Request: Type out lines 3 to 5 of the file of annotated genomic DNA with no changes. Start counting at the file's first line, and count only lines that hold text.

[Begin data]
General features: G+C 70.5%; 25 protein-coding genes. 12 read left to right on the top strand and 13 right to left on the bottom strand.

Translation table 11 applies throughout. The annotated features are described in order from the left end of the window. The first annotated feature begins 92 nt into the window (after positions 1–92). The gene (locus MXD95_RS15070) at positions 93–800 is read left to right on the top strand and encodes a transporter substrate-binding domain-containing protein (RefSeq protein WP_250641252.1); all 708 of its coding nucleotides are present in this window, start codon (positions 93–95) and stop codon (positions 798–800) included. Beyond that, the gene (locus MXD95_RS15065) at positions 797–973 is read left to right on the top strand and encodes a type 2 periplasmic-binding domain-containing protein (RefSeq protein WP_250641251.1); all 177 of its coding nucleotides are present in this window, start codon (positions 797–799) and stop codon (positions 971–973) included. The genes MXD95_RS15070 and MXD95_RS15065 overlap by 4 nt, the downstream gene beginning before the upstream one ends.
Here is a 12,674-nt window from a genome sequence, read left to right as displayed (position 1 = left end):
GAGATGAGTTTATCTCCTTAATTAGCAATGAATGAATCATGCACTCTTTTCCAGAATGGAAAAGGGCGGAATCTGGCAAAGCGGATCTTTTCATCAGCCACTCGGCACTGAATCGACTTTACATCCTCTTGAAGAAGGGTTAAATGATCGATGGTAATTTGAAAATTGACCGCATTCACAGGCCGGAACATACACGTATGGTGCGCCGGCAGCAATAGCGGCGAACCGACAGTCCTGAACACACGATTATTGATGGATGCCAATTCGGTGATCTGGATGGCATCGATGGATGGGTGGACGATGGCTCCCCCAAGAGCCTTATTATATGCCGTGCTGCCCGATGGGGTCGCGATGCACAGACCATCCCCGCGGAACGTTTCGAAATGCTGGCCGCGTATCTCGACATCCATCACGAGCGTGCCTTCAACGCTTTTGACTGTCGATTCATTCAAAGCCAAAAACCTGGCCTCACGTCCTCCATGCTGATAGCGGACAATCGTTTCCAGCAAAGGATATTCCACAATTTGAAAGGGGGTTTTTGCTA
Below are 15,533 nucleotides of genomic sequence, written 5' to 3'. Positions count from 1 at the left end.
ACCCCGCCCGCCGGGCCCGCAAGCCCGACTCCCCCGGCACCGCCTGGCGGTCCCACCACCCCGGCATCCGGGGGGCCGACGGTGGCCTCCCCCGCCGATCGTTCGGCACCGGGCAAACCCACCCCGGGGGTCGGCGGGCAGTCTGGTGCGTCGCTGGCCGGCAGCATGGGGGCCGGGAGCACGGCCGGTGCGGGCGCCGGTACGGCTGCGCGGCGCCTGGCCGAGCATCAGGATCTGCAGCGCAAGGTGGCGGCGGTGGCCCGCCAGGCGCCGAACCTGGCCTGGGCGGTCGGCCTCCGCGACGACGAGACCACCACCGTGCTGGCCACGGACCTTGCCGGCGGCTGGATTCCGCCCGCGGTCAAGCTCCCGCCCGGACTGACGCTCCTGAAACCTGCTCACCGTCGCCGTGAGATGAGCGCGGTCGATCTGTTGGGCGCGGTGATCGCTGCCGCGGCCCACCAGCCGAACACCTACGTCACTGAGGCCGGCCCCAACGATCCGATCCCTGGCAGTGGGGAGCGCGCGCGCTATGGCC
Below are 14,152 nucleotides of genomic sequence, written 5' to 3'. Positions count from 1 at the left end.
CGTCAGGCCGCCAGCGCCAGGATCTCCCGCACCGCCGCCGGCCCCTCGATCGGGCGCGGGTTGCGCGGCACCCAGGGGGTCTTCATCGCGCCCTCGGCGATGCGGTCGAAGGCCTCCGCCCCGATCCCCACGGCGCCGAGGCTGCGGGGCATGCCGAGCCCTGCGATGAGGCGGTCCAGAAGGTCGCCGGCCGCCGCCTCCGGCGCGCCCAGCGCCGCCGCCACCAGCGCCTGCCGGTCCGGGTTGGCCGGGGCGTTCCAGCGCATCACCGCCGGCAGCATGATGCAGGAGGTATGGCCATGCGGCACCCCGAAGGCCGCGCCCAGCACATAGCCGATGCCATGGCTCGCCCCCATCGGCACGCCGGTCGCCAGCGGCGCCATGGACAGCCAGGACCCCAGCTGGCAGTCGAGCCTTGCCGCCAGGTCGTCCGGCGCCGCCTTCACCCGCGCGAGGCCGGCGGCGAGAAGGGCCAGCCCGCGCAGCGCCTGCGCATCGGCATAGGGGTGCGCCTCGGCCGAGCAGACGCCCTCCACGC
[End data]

Here is a 12,674-nt window from a genome sequence, read left to right as displayed (position 1 = left end):
GAGATGAGTTTATCTCCTTAATTAGCAATGAATGAATCATGCACTCTTTTCCAGAATGGAAAAGGGCGGAATCTGGCAAAGCGGATCTTTTCATCAGCCACTCGGCACTGAATCGACTTTACATCCTCTTGAAGAAGGGTTAAATGATCGATGGTAATTTGAAAATTGACCGCATTCACAGGCCGGAACATACACGTATGGTGCGCCGGCAGCAATAGCGGCGAACCGACAGTCCTGAACACACGATTATTGATGGATGCCAATTCGGTGATCTGGATGGCATCGATGGATGGGTGGACGATGGCTCCCCCAAGAGCCTTATTATATGCCGTGCTGCCCGATGGGGTCGCGATGCACAGACCATCCCCGCGGAACGTTTCGAAATGCTGGCCGCGTATCTCGACATCCATCACGAGCGTGCCTTCAACGCTTTTGACTGTCGATTCATTCAAAGCCAAAAACCTGGCCTCACGTCCTCCATGCTGATAGCGGACAATCGTTTCCAGCAAAGGATATTCCACAATTTGAAAGGGGGTTTTTGCTA
Below are 15,533 nucleotides of genomic sequence, written 5' to 3'. Positions count from 1 at the left end.